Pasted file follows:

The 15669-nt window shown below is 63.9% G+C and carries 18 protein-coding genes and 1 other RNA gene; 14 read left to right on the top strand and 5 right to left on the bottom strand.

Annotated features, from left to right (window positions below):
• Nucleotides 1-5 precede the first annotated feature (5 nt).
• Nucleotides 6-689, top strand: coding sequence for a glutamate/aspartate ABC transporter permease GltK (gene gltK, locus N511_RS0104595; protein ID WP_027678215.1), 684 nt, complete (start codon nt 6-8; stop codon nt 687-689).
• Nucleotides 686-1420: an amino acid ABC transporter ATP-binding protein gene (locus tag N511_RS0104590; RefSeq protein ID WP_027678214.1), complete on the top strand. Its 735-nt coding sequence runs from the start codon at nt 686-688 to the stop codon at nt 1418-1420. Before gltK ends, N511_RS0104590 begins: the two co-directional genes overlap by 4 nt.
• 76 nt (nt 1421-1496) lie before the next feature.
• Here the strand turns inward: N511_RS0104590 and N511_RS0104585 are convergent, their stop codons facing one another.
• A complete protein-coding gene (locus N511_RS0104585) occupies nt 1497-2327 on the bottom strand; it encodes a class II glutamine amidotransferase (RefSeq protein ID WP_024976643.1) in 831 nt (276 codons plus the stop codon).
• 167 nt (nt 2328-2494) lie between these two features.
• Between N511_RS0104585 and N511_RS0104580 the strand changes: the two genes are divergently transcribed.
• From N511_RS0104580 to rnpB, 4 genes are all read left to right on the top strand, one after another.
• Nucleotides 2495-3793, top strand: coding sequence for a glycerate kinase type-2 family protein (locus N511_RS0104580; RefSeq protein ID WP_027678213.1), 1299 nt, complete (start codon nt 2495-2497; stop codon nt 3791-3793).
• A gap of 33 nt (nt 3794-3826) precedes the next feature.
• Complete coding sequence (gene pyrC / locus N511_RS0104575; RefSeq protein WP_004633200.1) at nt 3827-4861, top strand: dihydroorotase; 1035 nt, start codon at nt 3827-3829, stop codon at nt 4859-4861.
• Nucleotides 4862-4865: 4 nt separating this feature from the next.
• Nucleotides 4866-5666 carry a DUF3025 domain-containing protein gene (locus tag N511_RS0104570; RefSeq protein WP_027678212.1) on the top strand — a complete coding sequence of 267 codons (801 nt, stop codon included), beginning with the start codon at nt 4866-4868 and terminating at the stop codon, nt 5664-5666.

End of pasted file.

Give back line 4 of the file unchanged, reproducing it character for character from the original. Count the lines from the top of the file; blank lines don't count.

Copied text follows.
• Nucleotides 6-689, top strand: coding sequence for a glutamate/aspartate ABC transporter permease GltK (gene gltK, locus N511_RS0104595; protein ID WP_027678215.1), 684 nt, complete (start codon nt 6-8; stop codon nt 687-689).